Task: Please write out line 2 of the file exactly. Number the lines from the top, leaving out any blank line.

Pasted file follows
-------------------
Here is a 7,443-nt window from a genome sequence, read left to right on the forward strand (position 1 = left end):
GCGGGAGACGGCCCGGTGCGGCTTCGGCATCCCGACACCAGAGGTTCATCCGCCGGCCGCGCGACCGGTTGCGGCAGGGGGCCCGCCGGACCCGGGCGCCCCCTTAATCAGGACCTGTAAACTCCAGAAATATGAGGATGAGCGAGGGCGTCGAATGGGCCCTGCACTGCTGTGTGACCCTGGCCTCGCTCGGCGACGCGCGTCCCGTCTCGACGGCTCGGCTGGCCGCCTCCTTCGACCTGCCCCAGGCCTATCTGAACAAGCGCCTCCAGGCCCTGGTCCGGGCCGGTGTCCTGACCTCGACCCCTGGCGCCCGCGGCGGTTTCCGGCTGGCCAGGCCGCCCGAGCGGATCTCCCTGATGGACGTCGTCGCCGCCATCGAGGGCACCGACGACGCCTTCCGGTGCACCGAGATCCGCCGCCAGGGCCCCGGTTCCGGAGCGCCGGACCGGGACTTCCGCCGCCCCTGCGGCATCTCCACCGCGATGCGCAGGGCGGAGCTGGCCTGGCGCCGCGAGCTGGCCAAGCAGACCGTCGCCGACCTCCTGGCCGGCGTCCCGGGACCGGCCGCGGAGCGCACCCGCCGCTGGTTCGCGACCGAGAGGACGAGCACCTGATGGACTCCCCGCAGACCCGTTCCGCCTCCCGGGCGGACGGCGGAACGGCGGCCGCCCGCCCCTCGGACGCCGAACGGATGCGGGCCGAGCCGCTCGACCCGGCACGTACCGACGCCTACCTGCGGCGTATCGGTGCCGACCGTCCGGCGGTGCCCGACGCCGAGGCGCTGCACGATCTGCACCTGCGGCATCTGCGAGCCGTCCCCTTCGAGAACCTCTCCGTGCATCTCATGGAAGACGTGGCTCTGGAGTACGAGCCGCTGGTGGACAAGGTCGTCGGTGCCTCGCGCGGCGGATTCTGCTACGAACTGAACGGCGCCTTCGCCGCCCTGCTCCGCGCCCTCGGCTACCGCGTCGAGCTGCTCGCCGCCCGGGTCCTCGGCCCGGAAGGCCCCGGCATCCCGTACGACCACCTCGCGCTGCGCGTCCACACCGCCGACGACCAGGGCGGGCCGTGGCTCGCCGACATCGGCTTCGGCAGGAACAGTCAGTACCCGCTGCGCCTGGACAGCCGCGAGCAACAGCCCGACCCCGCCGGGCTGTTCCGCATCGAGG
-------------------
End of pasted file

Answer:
GCGGGAGACGGCCCGGTGCGGCTTCGGCATCCCGACACCAGAGGTTCATCCGCCGGCCGCGCGACCGGTTGCGGCAGGGGGCCCGCCGGACCCGGGCGCCCCCTTAATCAGGACCTGTAAACTCCAGAAATATGAGGATGAGCGAGGGCGTCGAATGGGCCCTGCACTGCTGTGTGACCCTGGCCTCGCTCGGCGACGCGCGTCCCGTCTCGACGGCTCGGCTGGCCGCCTCCTTCGACCTGCCCCAGGCCTATCTGAACAAGCGCCTCCAGGCCCTGGTCCGGGCCGGTGTCCTGACCTCGACCCCTGGCGCCCGCGGCGGTTTCCGGCTGGCCAGGCCGCCCGAGCGGATCTCCCTGATGGACGTCGTCGCCGCCATCGAGGGCACCGACGACGCCTTCCGGTGCACCGAGATCCGCCGCCAGGGCCCCGGTTCCGGAGCGCCGGACCGGGACTTCCGCCGCCCCTGCGGCATCTCCACCGCGATGCGCAGGGCGGAGCTGGCCTGGCGCCGCGAGCTGGCCAAGCAGACCGTCGCCGACCTCCTGGCCGGCGTCCCGGGACCGGCCGCGGAGCGCACCCGCCGCTGGTTCGCGACCGAGAGGACGAGCACCTGATGGACTCCCCGCAGACCCGTTCCGCCTCCCGGGCGGACGGCGGAACGGCGGCCGCCCGCCCCTCGGACGCCGAACGGATGCGGGCCGAGCCGCTCGACCCGGCACGTACCGACGCCTACCTGCGGCGTATCGGTGCCGACCGTCCGGCGGTGCCCGACGCCGAGGCGCTGCACGATCTGCACCTGCGGCATCTGCGAGCCGTCCCCTTCGAGAACCTCTCCGTGCATCTCATGGAAGACGTGGCTCTGGAGTACGAGCCGCTGGTGGACAAGGTCGTCGGTGCCTCGCGCGGCGGATTCTGCTACGAACTGAACGGCGCCTTCGCCGCCCTGCTCCGCGCCCTCGGCTACCGCGTCGAGCTGCTCGCCGCCCGGGTCCTCGGCCCGGAAGGCCCCGGCATCCCGTACGACCACCTCGCGCTGCGCGTCCACACCGCCGACGACCAGGGCGGGCCGTGGCTCGCCGACATCGGCTTCGGCAGGAACAGTCAGTACCCGCTGCGCCTGGACAGCCGCGAGCAACAGCCCGACCCCGCCGGGCTGTTCCGCATCGAGG